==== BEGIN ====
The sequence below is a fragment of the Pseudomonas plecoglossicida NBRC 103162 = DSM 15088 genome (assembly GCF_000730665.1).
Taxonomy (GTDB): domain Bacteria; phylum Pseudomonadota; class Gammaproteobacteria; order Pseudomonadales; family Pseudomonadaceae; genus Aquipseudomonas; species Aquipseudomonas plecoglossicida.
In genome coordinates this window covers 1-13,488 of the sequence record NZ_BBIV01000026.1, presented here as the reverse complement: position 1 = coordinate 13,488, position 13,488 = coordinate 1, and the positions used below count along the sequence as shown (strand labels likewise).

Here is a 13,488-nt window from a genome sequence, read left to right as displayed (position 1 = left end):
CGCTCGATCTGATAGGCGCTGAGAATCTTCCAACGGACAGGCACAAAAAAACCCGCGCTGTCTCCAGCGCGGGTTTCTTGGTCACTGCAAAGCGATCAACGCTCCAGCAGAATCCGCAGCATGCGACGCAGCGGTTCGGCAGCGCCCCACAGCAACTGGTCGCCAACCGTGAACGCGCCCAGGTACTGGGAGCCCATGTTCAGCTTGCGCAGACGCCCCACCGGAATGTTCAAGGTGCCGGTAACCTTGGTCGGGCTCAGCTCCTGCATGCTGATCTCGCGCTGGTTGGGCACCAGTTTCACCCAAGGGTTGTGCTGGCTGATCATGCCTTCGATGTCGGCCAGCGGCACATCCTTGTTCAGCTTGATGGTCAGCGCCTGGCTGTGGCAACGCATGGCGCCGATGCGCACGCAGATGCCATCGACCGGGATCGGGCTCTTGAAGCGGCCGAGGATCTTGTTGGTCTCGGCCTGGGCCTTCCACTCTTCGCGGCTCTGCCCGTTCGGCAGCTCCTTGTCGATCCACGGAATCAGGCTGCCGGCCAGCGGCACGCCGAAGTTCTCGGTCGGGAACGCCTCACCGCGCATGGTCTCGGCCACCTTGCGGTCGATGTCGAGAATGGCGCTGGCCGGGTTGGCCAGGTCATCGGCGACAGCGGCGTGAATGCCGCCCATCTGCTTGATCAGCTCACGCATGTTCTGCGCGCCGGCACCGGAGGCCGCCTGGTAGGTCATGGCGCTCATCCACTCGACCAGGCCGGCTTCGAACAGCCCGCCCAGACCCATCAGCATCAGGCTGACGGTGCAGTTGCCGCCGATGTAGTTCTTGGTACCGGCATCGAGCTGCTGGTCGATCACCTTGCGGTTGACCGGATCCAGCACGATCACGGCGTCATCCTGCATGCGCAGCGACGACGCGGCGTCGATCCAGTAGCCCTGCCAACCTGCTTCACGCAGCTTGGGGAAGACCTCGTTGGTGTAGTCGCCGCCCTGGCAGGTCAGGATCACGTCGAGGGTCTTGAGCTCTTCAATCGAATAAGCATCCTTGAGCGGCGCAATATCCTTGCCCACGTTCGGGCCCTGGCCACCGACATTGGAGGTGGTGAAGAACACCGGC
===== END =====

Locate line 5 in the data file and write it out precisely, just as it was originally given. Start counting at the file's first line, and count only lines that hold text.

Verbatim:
CGCTCGATCTGATAGGCGCTGAGAATCTTCCAACGGACAGGCACAAAAAAACCCGCGCTGTCTCCAGCGCGGGTTTCTTGGTCACTGCAAAGCGATCAACGCTCCAGCAGAATCCGCAGCATGCGACGCAGCGGTTCGGCAGCGCCCCACAGCAACTGGTCGCCAACCGTGAACGCGCCCAGGTACTGGGAGCCCATGTTCAGCTTGCGCAGACGCCCCACCGGAATGTTCAAGGTGCCGGTAACCTTGGTCGGGCTCAGCTCCTGCATGCTGATCTCGCGCTGGTTGGGCACCAGTTTCACCCAAGGGTTGTGCTGGCTGATCATGCCTTCGATGTCGGCCAGCGGCACATCCTTGTTCAGCTTGATGGTCAGCGCCTGGCTGTGGCAACGCATGGCGCCGATGCGCACGCAGATGCCATCGACCGGGATCGGGCTCTTGAAGCGGCCGAGGATCTTGTTGGTCTCGGCCTGGGCCTTCCACTCTTCGCGGCTCTGCCCGTTCGGCAGCTCCTTGTCGATCCACGGAATCAGGCTGCCGGCCAGCGGCACGCCGAAGTTCTCGGTCGGGAACGCCTCACCGCGCATGGTCTCGGCCACCTTGCGGTCGATGTCGAGAATGGCGCTGGCCGGGTTGGCCAGGTCATCGGCGACAGCGGCGTGAATGCCGCCCATCTGCTTGATCAGCTCACGCATGTTCTGCGCGCCGGCACCGGAGGCCGCCTGGTAGGTCATGGCGCTCATCCACTCGACCAGGCCGGCTTCGAACAGCCCGCCCAGACCCATCAGCATCAGGCTGACGGTGCAGTTGCCGCCGATGTAGTTCTTGGTACCGGCATCGAGCTGCTGGTCGATCACCTTGCGGTTGACCGGATCCAGCACGATCACGGCGTCATCCTGCATGCGCAGCGACGACGCGGCGTCGATCCAGTAGCCCTGCCAACCTGCTTCACGCAGCTTGGGGAAGACCTCGTTGGTGTAGTCGCCGCCCTGGCAGGTCAGGATCACGTCGAGGGTCTTGAGCTCTTCAATCGAATAAGCATCCTTGAGCGGCGCAATATCCTTGCCCACGTTCGGGCCCTGGCCACCGACATTGGAGGTGGTGAAGAACACCGGC